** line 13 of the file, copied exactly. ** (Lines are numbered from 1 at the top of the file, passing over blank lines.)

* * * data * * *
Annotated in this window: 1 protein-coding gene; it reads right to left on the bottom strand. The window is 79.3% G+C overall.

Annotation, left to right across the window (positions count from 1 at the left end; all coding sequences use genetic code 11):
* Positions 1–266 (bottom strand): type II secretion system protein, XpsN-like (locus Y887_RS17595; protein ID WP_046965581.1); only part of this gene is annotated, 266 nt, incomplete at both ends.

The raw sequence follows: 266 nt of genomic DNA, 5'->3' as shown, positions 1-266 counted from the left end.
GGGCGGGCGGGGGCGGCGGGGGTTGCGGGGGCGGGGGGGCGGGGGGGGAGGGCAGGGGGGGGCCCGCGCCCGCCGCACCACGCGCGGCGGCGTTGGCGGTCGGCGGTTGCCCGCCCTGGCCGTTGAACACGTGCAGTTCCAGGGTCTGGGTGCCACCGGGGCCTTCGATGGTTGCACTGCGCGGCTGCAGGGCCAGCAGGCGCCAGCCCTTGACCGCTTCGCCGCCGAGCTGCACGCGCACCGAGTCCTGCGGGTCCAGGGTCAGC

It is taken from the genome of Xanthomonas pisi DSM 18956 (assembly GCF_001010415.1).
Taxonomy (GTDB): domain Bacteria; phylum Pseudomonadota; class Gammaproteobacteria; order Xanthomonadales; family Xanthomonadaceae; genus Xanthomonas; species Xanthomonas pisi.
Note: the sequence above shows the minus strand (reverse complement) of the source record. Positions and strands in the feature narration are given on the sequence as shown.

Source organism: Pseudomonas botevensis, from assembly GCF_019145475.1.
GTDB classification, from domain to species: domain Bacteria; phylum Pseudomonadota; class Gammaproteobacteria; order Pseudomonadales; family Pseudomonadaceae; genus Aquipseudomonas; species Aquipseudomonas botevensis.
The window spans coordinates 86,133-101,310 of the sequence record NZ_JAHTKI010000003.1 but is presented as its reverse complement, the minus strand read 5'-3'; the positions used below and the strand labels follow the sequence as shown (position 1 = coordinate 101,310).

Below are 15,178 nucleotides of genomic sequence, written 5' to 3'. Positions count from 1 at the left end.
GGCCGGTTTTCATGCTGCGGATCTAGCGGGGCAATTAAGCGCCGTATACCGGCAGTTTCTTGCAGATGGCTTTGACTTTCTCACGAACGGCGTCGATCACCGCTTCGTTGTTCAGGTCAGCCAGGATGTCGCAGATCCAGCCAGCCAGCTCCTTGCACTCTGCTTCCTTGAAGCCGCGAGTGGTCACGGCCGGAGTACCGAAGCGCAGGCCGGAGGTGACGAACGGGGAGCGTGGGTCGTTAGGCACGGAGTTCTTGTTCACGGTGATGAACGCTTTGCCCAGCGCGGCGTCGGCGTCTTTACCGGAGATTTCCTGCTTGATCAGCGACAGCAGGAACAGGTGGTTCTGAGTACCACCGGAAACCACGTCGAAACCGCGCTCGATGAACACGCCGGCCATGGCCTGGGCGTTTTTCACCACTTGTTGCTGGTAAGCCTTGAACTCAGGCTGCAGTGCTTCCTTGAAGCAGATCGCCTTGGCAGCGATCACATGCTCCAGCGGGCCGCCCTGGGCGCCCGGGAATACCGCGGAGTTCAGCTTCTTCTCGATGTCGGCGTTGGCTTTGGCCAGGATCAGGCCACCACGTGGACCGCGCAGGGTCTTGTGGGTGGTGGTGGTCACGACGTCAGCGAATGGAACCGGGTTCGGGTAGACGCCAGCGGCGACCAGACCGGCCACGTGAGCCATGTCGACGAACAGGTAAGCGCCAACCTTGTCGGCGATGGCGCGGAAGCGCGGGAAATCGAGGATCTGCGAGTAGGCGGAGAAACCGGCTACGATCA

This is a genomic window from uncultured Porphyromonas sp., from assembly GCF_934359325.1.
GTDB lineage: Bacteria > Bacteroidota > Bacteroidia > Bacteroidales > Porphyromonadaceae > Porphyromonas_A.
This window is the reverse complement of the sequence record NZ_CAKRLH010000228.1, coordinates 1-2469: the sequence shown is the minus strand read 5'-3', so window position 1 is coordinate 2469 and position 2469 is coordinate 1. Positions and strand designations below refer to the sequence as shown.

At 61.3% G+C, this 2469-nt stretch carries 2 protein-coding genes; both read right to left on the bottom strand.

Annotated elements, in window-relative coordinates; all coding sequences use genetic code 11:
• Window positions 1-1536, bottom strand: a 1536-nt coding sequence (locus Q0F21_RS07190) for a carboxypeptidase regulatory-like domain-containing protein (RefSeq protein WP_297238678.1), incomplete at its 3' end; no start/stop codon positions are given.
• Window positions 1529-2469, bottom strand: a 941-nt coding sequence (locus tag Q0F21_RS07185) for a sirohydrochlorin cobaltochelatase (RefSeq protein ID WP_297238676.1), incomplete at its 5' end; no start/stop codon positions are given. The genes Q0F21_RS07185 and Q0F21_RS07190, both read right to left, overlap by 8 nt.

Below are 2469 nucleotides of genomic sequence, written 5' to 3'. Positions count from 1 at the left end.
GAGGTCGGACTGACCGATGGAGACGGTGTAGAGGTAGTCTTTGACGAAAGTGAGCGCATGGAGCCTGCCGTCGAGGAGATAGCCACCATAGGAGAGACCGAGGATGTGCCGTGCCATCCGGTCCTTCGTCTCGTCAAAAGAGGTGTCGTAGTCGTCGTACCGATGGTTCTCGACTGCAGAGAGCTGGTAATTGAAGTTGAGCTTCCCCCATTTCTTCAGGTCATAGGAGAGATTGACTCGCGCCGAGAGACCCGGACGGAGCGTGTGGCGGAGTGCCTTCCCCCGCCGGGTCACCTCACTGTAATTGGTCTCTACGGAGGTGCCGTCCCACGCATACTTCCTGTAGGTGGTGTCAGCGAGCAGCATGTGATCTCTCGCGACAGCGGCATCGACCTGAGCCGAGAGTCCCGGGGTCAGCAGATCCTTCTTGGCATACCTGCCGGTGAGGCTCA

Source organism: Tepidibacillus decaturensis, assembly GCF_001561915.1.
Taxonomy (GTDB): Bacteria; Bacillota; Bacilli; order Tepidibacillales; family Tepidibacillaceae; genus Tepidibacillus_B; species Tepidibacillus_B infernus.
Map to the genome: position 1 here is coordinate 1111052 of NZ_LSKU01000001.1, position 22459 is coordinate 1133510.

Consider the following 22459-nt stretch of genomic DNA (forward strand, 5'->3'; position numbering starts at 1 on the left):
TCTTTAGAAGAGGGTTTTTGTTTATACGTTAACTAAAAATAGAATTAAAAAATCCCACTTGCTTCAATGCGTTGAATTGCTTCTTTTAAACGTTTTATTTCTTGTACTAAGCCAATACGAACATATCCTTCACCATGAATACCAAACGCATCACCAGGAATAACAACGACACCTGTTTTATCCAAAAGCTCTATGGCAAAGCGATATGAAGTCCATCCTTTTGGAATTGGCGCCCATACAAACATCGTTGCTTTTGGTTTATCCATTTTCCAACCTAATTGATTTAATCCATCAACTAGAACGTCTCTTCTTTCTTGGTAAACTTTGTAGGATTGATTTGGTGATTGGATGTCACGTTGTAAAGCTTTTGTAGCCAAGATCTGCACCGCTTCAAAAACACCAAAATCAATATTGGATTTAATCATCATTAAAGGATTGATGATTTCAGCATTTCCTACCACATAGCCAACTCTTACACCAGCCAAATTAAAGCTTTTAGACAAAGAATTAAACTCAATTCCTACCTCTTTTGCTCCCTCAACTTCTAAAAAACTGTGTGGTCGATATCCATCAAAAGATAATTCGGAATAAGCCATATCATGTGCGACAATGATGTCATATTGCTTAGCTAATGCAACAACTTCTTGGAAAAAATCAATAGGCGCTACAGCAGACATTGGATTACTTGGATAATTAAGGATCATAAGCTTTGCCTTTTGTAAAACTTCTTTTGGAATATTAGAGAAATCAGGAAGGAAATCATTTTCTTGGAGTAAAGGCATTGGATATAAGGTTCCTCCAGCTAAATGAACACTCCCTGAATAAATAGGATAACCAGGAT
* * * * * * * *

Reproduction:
GGCCGGTTTTCATGCTGCGGATCTAGCGGGGCAATTAAGCGCCGTATACCGGCAGTTTCTTGCAGATGGCTTTGACTTTCTCACGAACGGCGTCGATCACCGCTTCGTTGTTCAGGTCAGCCAGGATGTCGCAGATCCAGCCAGCCAGCTCCTTGCACTCTGCTTCCTTGAAGCCGCGAGTGGTCACGGCCGGAGTACCGAAGCGCAGGCCGGAGGTGACGAACGGGGAGCGTGGGTCGTTAGGCACGGAGTTCTTGTTCACGGTGATGAACGCTTTGCCCAGCGCGGCGTCGGCGTCTTTACCGGAGATTTCCTGCTTGATCAGCGACAGCAGGAACAGGTGGTTCTGAGTACCACCGGAAACCACGTCGAAACCGCGCTCGATGAACACGCCGGCCATGGCCTGGGCGTTTTTCACCACTTGTTGCTGGTAAGCCTTGAACTCAGGCTGCAGTGCTTCCTTGAAGCAGATCGCCTTGGCAGCGATCACATGCTCCAGCGGGCCGCCCTGGGCGCCCGGGAATACCGCGGAGTTCAGCTTCTTCTCGATGTCGGCGTTGGCTTTGGCCAGGATCAGGCCACCACGTGGACCGCGCAGGGTCTTGTGGGTGGTGGTGGTCACGACGTCAGCGAATGGAACCGGGTTCGGGTAGACGCCAGCGGCGACCAGACCGGCCACGTGAGCCATGTCGACGAACAGGTAAGCGCCAACCTTGTCGGCGATGGCGCGGAAGCGCGGGAAATCGAGGATCTGCGAGTAGGCGGAGAAACCGGCTACGATCA